Lucumí Oñí

Lucumi Oñi Tour 2012
Lucumi Oñi is world-class Afro-Cuban folklore.
The members of the group have long careers in groups like Conjunto Folklorico Nacional de Cuba, Coro Folklorico National de Cuba og Tropicana. They are all great artistic and cultural talents. They are the Buena Vista Social Club of Afro-Cuban folklore music and dancing.

Ignacio Guerra Acosta: percussion, chorus
Julio Guerra Acosta: percussion, chorus
Florentino ”Coco” Acosta Rabanza: percussion, chorus
Noel Guerra; percussion, chorus
Boris Venencio Reyes Montalvo: folklore singer
Domingo Pau
Miriam Izquierdo

Shows by Lucumí Oñi
Two sets of 45 minutes each

The most widespread religion in Cuba is Santeria, which is a fusion of Catholicism and ancient African animism from the Yoruba people in West Africa. This faith is practiced in churches as well as in Cuban homes. At the ceremonies the differente gods (orishas) are worshipped in the form of music, dance and song. Musicians initiated into the religion play the consecrated batá drums and with the singer they evoke the orishas.
At the beginning of Lucumí Oñi´s performance the god Elegguá, who is the messenger between Heaven an Earth and ruler of destiny, dances and opens the road for both people and gods. Next the god Oggún appears, the lonely warrior and ruler of metal and swords. He fights his way through jungle and scrub and is always on guard. He is followed by Yemayá, the goddess of motherhood, whose dance emulates the sea, whether calm or troubled. Finally the gods have a guemilere, a party of the gods.

Congo (Bantú) is the name of a number of rhythms and dances connected with the religion Palo Monte. It is a mixture of spiritualism and African animism.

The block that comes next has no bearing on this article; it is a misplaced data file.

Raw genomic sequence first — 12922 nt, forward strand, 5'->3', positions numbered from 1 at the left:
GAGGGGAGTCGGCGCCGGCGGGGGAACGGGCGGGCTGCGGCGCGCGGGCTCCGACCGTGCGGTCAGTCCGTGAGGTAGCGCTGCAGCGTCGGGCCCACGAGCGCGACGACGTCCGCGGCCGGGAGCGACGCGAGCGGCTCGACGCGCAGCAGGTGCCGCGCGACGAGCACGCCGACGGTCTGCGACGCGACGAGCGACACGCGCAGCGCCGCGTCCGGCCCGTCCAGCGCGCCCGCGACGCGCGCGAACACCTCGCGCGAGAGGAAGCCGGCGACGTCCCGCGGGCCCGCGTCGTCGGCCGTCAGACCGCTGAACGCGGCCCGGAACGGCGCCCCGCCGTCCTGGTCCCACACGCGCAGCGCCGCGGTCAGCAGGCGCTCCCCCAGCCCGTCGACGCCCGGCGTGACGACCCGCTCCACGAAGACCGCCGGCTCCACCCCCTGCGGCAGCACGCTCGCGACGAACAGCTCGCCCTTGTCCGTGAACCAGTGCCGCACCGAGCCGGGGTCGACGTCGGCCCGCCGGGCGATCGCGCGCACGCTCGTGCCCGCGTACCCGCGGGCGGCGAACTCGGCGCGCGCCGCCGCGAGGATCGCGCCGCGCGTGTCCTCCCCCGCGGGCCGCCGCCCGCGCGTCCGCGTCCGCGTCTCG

Abakuá is the secret society for men only, with alluring rhythms and scary devil dancing.

Rumba, yambu, columiba er rhythms, dances and songs that arose in Cuban harbours. They are played on congas, cahones and catá with song in Spanish. The texts are improvised and the choruses spontaneous. Rumba is played at various occasions, from funerals to spiritual contexts, at parties and at births. The rumba dancing challenges the relationship between women and men, and in the bubbling columbia the men challenge each other in a contest of speed and agility.

Conga – the Cuban music for carnivals that invites everybody to dance.

Videos with Lucumí Oñi, January 2012:



Yoruba: Chango:

Yoruba: Ochún: 
Yoruba: Ochun og Chango:

Afro-Cuban dances and the popular dances like salsa, son, chachacha, mambo etc.

Afro-Cuban songs, yoruba, bantú and rumba.

Percussion: yoruba rhythms on batá, rumba, yambu, columbia on congas etc.

High-quality classes for participants on all levels from children and young people to master classes for professional dancers and musicians, and lectures about Afro-Cuban culture.

Lucumí Oñi will be in Denmark from August 24 to early October 2012

The Cuban percussionist Ignacio Guerra Acosta came to Denmark in 1994 when he participated in a large Danish-Cuban project: Elegguá and the Three Queens. Ignacio inspired the budding interest in the Afro-Cuban tradtions in Copenhagen, which later evolved into a milieu centered around the rehearsal studios Aben and later Hullet where many of the artists participating in the current project met, inspired each other and practiced the Afro-Cuban music in jam sessions, which evolved into more projects. Among these were Aché, Okantomi, People, and Jakob Dinesen’s latest album: Dino’s Afro-Cuban Dreams.